For the vast majority of us, it's easier to simply pay what we know to be 'too much' per month for the convenience of cable television, than to try to figure out ways to work around it. Using current technology, it's possible to watch almost all the content that you currently get through your cable television subscription in some form or another. But you have to do some homework, and you have to create some work-arounds that will add some level of complexity to your television viewing. If you have some level of technical ability, or you're really strapped for cash, or you simply are sick of dealing with the cable company, you can cut the cord and not look back.
From solutions as simple as an old-school television antenna to things like a Roku box, Apple TV, Hulu, Google TV, BitTorrent, etc., you can find what you want to watch, and probably watch it fairly conveniently in your home―on your big HDTV. But again, you have to put some effort and some research into the process. As sick as you may be of dealing with the monthly fees you currently pay to your cable provider to get hundreds of channels you don't watch, you have to consider everything when you think about making your move.
First and foremost, can your family handle the change? If you're going to catch a lot of heat from a spouse who depends on the television to help manage the kids at certain points of the day, then you might want to wait on taking the leap. The reality, however, is that you can navigate around anything in terms of creating a set-up that will work for almost any situation. But again, it's going to take a little effort and patience―and the end result is going to be different than what you're used to with your current cable set-up.
Ultimately, we could all use a little less television in our lives, regardless of how much you're currently watching. If we can come up with ways to entertain ourselves that don't involve hours of motionless staring at an ad-serving machine, the world would probably be a much better place. But that's a discussion for another time, perhaps. For now, it's just about whether or not you think you can make the jump away from cable.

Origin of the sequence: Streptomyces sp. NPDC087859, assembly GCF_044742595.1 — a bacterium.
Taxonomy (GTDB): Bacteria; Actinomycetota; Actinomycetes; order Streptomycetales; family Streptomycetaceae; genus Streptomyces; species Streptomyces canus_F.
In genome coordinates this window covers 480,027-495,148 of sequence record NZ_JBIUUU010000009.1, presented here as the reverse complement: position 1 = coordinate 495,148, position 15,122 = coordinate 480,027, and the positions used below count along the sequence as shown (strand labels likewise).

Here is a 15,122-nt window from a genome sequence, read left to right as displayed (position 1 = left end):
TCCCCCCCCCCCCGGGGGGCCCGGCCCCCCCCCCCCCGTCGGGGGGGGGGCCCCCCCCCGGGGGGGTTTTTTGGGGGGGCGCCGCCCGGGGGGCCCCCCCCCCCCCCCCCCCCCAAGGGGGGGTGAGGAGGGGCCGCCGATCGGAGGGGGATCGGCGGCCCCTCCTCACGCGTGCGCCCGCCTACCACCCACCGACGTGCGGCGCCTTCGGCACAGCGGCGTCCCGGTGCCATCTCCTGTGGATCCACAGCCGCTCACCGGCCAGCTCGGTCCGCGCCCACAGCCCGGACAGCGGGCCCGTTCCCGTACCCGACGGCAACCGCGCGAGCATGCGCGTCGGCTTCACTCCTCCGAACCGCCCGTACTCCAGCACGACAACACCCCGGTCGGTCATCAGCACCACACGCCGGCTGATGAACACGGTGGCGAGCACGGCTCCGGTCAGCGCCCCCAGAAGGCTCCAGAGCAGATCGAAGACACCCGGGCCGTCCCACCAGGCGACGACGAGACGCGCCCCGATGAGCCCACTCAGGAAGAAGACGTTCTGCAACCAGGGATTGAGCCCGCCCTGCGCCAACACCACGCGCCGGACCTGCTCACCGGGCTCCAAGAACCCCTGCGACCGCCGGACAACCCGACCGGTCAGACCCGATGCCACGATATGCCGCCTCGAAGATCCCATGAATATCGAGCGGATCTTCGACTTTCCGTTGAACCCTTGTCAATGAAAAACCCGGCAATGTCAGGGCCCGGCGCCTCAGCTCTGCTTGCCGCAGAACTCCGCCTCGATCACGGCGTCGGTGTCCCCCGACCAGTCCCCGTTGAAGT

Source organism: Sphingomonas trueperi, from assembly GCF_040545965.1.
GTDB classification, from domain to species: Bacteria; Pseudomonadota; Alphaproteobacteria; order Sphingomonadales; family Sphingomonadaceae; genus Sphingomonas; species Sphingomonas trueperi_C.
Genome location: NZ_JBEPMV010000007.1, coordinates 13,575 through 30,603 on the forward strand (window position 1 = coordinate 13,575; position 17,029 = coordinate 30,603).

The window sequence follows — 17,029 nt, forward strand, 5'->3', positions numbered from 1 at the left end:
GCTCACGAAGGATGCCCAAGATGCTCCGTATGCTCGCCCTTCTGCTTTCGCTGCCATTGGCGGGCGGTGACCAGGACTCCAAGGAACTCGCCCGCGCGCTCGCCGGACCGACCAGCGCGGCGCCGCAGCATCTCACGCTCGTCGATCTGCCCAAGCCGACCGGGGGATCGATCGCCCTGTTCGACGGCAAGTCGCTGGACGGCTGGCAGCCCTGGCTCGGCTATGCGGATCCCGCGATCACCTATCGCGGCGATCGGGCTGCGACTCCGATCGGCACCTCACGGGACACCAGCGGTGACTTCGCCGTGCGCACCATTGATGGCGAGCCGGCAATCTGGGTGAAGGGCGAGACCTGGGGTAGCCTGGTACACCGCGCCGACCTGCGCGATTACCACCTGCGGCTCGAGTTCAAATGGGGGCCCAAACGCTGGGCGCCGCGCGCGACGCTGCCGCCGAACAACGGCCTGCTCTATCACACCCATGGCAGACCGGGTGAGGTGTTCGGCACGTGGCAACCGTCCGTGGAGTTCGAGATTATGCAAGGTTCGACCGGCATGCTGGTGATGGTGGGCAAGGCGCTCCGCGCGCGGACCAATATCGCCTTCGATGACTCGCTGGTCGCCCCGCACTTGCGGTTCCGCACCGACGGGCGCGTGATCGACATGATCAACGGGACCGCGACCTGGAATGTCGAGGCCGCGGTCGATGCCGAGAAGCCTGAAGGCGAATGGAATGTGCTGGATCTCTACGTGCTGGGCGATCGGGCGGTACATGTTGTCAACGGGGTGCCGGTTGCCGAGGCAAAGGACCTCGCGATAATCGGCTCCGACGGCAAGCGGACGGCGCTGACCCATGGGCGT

For me, I'm probably not in a position to do it. I want to do it, but the other issue that weighs on me―beyond the moderate tech research and my standard resistance to change―is that I feel like the cable provider is going to get me one way or the other. My current bundle includes television, phone, and Internet, all through Verizon Fios. I have zero complaints about any aspect of the service, with the exception of the cost. We pay a little extra for the HBO and Cinemax package, but that's really it. We've got the multi-media DVR, which is really cool and a second DVR that is standard on a non-HDTV in a bedroom.
My standard line of thinking would be that lopping off the monthly charges related to the television service would save me the most, guesstimate of around $80 per month, right? Well, Verizon Fios is a bundled service, which allows Verizon the freedom to never define how much each individual service costs. So, if you should choose to cancel any aspect of the Fios package―television for example―Verizon is going to say that doing so isn't going to save you very much money. Essentially, if you're only trying to cancel one portion of the service, then that portion is by default going to become the cheapest, thus reducing the incentive to cancel. It's a nice strategy to combat half-hearted attempts to beat the system.
And since I'd still need my broadband Internet connection to get around the cable television fees to begin with, it makes things a little tricky. So, even if I canceled the television portion of Fios, I'm guessing that my service cost for the other two services would gradually increase anyway. As it stands, I think we'll be ready to make the move, whatever the hurdles, in a few years. Until then, we'll be sitting tight with the Fios package, dreaming of cheaper days ahead.